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health care. we say we want competition. we understand that dynamic markets are a good thing, but we want to also insure that there's a baseline level of protection, and the fact that we haven't gotten there with digital companies i think is just a testament to how quickly not just facebook but google, amazon, apple, all of them have grown. >> i haven't even thought of this until now. do you think facebook can change? facebook can be fixed with mark zuckerberg still at the helm? you don't address it in your piece. do you think mark needs to go? >> yeah, some people have asked me that exact question, should he resign? >> i think that what he said more or less, i created this mess. i'm going to fix it. but i think we also need to take a step back and understand, let's say he did step down. he still owns 60% of the voting shares. so he would hire his replacement, effectively. so i don't know what would be much better about having mark as a chairman with a puppeteer as
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the ceo. i don't think, again, i don't -- i think we always go to how can the private sector solve this? how can facebook just clean up its act? i think it's government that has to step in and be the solution here. >> chris, if you could stick around, i have many more questions to come. we're going to take a quick break. i have more questions for chris, like which presidential candidates, if government is the one who says he needs to come in and fix it, which democratic candidates does he think can get this done? we'll be right back. alright, i brought in ensure max protein... ...to give you the protein you need with less of the sugar you don't (grunti)g i'll take that. (cheering) 30 grams of protein and 1 gram of sugar ensure. for strength and energy.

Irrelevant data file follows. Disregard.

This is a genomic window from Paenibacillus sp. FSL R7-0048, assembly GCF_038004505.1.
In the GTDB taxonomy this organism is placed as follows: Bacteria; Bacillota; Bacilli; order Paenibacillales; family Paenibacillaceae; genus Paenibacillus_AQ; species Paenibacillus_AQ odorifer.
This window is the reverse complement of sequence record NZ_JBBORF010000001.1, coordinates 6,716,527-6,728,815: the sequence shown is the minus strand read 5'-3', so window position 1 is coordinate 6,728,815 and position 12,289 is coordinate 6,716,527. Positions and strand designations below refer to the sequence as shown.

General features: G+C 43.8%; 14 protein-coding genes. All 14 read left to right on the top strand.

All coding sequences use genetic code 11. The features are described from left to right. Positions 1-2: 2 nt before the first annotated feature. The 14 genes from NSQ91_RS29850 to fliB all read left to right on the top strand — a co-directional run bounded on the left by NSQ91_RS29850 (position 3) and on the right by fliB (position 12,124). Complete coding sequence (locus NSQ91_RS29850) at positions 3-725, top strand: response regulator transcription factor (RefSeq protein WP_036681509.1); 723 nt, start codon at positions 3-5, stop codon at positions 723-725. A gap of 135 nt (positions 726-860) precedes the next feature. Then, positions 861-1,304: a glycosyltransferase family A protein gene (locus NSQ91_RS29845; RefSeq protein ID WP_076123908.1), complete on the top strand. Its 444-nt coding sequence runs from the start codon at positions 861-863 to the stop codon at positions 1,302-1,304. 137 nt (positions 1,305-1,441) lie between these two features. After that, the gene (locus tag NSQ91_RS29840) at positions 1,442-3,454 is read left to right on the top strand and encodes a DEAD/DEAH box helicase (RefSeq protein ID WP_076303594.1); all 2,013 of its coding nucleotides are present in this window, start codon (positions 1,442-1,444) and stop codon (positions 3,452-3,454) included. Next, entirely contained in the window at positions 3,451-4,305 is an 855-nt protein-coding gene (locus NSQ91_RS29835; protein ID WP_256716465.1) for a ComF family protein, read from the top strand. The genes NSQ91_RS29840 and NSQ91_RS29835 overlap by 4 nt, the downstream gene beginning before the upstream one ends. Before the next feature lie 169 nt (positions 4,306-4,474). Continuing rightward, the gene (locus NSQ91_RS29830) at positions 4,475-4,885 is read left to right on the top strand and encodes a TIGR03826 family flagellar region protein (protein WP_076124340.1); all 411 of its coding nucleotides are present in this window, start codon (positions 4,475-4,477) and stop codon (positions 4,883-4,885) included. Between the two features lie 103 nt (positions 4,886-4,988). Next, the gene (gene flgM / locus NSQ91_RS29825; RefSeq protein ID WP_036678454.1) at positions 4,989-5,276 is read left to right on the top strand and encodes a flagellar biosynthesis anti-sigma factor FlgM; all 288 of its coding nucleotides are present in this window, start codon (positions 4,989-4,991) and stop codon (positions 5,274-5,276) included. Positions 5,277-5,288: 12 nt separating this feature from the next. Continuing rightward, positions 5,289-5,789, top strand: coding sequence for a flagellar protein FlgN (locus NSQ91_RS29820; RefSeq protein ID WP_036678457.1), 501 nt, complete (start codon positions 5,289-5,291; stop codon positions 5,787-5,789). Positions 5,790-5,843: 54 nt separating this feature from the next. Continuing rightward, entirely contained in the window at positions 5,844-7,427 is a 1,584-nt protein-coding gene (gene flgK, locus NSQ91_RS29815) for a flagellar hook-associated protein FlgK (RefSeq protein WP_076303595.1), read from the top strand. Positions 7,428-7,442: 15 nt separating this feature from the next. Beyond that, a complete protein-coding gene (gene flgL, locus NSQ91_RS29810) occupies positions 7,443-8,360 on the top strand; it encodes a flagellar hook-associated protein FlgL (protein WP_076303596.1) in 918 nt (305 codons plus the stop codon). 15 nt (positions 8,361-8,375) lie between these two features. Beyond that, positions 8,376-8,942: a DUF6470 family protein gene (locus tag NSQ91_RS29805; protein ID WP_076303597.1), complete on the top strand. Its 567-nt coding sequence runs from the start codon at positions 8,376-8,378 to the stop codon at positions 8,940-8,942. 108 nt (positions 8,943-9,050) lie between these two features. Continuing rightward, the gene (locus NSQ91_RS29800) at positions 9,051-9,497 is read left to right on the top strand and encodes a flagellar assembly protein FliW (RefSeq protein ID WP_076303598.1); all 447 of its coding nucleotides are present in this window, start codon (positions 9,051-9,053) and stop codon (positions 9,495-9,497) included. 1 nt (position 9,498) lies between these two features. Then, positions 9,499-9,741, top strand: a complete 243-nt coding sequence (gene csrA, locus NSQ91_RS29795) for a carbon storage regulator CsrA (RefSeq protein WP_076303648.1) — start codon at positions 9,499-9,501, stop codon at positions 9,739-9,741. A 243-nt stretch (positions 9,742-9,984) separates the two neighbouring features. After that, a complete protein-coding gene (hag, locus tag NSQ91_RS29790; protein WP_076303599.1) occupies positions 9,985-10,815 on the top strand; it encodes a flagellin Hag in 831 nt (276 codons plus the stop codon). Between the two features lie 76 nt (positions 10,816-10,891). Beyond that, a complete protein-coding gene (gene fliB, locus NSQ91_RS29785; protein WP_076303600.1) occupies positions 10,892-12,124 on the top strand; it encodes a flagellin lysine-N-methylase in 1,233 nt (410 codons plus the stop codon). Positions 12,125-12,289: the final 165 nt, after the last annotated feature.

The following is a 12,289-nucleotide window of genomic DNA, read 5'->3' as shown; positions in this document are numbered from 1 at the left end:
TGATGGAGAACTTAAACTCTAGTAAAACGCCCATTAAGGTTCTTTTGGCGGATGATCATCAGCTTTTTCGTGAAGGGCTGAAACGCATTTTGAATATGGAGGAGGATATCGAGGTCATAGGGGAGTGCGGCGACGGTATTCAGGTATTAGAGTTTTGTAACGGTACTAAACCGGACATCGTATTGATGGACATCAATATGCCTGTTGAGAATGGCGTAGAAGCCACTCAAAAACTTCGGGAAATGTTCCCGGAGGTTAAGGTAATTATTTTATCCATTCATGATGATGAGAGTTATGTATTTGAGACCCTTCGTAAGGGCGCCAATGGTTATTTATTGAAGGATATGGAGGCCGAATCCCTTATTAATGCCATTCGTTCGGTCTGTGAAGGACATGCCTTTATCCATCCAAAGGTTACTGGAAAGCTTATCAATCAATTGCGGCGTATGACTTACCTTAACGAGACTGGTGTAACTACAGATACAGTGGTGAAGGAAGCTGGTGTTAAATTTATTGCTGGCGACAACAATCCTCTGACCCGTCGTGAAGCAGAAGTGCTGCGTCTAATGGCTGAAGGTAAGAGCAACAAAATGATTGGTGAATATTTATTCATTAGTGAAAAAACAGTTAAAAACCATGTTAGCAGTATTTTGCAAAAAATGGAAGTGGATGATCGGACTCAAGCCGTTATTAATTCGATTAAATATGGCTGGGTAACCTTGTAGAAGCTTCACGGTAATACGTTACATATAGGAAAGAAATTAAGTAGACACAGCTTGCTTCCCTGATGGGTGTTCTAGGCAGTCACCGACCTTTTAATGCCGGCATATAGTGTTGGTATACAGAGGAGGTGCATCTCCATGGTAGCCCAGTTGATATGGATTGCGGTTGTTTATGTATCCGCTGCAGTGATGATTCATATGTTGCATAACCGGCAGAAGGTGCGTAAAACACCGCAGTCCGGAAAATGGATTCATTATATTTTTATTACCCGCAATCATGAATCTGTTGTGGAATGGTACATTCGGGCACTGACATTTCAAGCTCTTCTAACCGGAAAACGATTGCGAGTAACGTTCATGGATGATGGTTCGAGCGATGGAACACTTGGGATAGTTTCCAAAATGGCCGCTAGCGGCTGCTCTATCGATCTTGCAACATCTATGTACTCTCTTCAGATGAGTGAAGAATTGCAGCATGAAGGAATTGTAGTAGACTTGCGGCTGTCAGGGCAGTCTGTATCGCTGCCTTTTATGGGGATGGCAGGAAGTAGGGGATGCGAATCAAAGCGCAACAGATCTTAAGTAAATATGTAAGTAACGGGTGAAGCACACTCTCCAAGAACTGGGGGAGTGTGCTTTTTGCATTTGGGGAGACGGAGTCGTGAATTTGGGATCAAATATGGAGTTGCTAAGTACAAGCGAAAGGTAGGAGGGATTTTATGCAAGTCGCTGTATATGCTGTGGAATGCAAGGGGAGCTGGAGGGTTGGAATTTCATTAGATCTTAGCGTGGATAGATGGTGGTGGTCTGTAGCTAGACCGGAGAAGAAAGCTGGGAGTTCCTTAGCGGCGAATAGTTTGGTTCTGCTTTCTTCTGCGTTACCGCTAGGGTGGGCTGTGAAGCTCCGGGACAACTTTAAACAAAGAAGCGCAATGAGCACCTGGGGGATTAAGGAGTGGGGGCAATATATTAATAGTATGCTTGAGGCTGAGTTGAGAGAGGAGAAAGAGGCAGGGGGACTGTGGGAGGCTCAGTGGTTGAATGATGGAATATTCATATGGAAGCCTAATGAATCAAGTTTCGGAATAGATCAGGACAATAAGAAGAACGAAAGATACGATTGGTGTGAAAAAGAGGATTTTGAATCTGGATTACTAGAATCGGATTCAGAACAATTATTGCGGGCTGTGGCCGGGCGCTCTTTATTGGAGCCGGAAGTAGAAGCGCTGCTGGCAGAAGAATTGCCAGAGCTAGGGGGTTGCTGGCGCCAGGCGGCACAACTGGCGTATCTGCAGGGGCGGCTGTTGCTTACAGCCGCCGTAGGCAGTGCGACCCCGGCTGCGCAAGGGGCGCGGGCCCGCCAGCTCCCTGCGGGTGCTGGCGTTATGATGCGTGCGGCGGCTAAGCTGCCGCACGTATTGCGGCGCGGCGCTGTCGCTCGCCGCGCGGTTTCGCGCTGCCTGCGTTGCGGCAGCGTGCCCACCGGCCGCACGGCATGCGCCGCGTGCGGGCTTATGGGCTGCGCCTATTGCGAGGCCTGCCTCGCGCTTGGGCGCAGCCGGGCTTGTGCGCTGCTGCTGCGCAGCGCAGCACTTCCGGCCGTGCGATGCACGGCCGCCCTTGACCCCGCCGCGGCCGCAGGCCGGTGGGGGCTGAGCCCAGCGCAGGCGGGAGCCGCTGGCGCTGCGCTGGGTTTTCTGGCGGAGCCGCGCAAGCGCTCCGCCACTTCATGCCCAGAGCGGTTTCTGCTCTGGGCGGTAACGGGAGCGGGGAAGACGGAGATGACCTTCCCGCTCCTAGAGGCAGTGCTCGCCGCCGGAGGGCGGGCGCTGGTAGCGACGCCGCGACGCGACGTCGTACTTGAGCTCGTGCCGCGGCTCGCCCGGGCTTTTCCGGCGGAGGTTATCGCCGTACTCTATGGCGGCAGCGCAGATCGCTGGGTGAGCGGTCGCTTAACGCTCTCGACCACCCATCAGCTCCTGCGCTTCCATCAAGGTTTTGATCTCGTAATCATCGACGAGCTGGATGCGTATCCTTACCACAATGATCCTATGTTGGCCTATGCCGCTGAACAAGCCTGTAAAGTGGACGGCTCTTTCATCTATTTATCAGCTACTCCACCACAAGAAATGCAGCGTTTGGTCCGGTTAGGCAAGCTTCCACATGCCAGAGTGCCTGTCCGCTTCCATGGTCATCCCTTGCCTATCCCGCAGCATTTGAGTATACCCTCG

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welcome back. we are back now with facebook co-founder chris hughes. thanks for sticking around, not running away from me at the break. let's talk about what the future would look like, if facebook with that big statement of facebook being broken up, i do wonder, what if the alternatives are worse? a facebook for liberals, a facebook for conservatives, a social media network that does an even worse job of protecting against security breaches. >> i worry about the same thing. i mean, i also worry about concerns, what if china is on facebook, that becomes so dominant. there's a lot of things we should worry about. i think that we shouldn't let those worries, though, be a justification for inaction now. i mean, i genuinely do think that markets are better when they are competitive and fair. and so just saying, well, we're effectively going to choose a winner, that's sort of old
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school industrial policy. we're going to just crown facebook the social network because it got so big and we're not going to worry because it could be worse. i think that would justify inaction. so it's not that i think that everything is going to come up roses after facebook is broken up and competition is going to solve all the problems, but that just sets us up in a false choice of either facebook stays intact and keeps having these sloppy privacy practices and these failures. >> more competition, if that had been in place, would that have stopped the cambridge analytica mess? >> i don't think so its own, per se. that's why in the piece i call out for both regulation and breakup. i think with competition, there would have been somewhere else for users to go. there's this pew research, pew institute study from last year that showed 1 in 4 facebook users deleted the facebook app from their phone.